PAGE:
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Tuesday - March 30, 2010

From: Cedar Hill, TX
Region: Southwest
Topic: Compost and Mulch, Soils, Shade Tolerant, Herbs/Forbs
Title: Flowers for sunny and shady gardens in Cedar Hill TX
Answered by: Barbara Medford

QUESTION:

Last year I spent way too much on flowers for my sunny and shady flower beds. They all died from the heat, even after constant watering. What flowers could I plant in sunny and shady flower beds that will endure the Texas summers? And what would be the best flowers for potting?

ANSWER:

On the subject of plants for pots, first read our How-To Article on Container Gardens for Native Plants. Then, see this previous Mr. Smarty Plants answer on that subject. While this question was from Austin, there is not that much difference in the climates between here and North Central Texas, and certainly the advice on choosing the plants applies. 

If everything died after constant watering, it may not have been the plants, it may have been the dirt. Before you spend any more time and money on plants this year, first do a little work in preparing the beds. In your area of North Central Texas you probably have a whole lot of clay in your soil. If that is true and you were watering a lot, you may have drowned the roots of your plants. Plants native to your area (which is what we at the Lady Bird Johnson Wildflower Center recommend) would ordinarily be able to tolerate low watering practices, and certainly would object to too much water. Whatever your soils are, they certainly will benefit with the application of some compost or other organic materials. If you don't have a compost pile, you can buy it in bags at the nurseries. Work it into your soil, turning it over, aerating the soil while you amend it. Here is an excellent article from About.com: Organic Gardening Understanding and Improving Clay Soil.

The next step is choosing the right plants for the right spots. You say you have "sunny and shady" flower beds; so which is it? You need to watch your beds for a day, keeping track of what portions have sun (6 or more hours of sun a day), part shade (2 to 6 hours of sun) or shade (less than 2 hours of sun). To help you in making some appropriate selections, we will go to our Recommended Species, click on North Central Texas on the map. In the NARROW YOUR SEARCH section on that page you will have a number of options to select. We'll do a trial run, and then you can go from there. First, we'll select "herbs" (herbaceous blooming plants) from General Appearance, then "perennial" from Lifespan, and "part shade" from Light Requirements. This search gave us 16 choices, from which we chose 8 as examples. You can follow each plant link to learn when the plant blooms, what colors, how high and what kind of water use it has. You may note that many of these plants will tolerate more than one level of light; in fact, some may say "Sun, part shade or shade" in the Light Requirements line, which gives you some latitude in placement of those plants. Most blooming plants will bloom better in more sun.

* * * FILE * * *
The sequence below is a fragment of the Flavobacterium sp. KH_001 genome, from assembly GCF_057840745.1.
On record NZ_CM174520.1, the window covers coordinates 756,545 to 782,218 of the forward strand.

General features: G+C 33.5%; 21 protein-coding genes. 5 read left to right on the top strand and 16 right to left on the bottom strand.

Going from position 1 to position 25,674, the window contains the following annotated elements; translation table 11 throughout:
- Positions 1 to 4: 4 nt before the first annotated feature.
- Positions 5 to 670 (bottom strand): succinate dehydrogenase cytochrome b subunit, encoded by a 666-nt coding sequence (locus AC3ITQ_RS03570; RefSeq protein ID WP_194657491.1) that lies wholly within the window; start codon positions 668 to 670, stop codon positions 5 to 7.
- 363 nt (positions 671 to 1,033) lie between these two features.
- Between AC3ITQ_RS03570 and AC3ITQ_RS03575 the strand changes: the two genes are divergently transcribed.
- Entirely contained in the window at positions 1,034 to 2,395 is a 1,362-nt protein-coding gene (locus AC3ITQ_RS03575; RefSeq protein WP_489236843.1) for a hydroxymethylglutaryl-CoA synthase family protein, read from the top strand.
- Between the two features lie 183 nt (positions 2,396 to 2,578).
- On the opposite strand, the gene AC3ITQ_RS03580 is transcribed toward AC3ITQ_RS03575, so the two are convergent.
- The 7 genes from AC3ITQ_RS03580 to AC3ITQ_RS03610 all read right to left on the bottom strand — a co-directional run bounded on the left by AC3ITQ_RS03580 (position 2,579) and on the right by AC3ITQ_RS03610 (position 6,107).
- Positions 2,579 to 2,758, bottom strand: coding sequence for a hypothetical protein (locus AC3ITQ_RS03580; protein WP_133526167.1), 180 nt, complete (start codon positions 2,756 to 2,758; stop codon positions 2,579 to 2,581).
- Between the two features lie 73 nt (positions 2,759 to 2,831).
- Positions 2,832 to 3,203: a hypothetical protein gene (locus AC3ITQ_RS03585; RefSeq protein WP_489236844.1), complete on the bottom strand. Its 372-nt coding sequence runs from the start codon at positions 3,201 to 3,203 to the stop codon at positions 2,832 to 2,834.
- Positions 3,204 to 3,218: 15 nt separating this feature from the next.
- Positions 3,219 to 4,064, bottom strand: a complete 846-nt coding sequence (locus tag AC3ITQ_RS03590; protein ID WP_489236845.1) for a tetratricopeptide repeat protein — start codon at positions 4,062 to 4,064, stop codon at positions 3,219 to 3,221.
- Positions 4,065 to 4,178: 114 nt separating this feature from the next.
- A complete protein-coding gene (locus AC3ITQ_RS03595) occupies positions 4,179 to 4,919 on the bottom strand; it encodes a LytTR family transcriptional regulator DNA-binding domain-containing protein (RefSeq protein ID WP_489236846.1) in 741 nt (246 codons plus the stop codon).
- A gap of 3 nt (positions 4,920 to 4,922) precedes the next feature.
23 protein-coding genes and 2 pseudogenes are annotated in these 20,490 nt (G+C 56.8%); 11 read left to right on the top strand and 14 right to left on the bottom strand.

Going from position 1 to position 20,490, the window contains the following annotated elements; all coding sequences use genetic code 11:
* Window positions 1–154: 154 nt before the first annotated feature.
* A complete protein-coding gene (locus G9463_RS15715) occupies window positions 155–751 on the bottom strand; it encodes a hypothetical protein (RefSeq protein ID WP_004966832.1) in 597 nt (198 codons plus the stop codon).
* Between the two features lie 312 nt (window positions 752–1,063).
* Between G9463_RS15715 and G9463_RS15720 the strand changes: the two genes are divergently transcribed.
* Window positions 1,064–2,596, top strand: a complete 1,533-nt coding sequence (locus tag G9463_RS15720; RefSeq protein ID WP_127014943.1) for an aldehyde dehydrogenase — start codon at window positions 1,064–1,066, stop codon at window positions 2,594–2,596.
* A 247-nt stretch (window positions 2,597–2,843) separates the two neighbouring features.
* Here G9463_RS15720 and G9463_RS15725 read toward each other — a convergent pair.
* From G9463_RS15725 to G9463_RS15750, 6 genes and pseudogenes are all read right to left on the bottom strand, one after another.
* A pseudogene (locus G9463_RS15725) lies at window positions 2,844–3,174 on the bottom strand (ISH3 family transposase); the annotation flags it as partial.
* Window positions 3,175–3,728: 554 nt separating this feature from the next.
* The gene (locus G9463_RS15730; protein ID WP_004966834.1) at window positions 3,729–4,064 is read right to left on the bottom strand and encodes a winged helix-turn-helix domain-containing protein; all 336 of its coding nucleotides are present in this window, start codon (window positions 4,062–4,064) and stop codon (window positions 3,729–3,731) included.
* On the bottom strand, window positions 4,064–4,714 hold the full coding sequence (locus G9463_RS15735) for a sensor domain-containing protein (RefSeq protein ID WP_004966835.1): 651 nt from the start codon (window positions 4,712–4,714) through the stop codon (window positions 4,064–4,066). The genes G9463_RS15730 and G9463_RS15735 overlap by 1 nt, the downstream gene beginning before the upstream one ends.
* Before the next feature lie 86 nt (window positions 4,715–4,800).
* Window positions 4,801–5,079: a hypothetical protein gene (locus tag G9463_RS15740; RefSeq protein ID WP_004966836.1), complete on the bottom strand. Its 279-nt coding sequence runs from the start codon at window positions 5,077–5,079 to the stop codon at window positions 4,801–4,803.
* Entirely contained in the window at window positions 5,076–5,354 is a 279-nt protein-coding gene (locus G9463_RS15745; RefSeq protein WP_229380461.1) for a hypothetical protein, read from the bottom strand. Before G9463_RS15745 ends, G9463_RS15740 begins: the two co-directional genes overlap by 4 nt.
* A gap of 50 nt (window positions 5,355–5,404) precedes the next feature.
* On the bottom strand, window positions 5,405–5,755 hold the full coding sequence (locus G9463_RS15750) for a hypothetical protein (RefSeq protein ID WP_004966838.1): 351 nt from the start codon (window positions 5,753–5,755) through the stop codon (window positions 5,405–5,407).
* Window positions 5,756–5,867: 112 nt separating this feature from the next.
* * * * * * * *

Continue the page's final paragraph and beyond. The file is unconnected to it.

After you have practiced on this, go back to Recommended Species, again check on North Central Texas, and search on other characteristics, like "shrub" or "sun" or "annual." For blooming plants you can even enter the color blooms you want and the months you want them to bloom. You may not get any results from a search that narrow, but you might.

North Central Texas Garden Plants: 

Aquilegia canadensis (red columbine)

Asclepias tuberosa (butterfly milkweed)

Conoclinium coelestinum (blue mistflower)

Echinacea purpurea (eastern purple coneflower)

Lobelia cardinalis (cardinalflower)

Melampodium leucanthum (plains blackfoot)

Salvia azurea (azure blue sage)

Salvia roemeriana (cedar sage)

From Our Native Plant Image Gallery:


Aquilegia canadensis

Asclepias tuberosa

Conoclinium coelestinum

Echinacea purpurea

Lobelia cardinalis

Melampodium leucanthum

Salvia azurea

Salvia roemeriana

 

 

 

 

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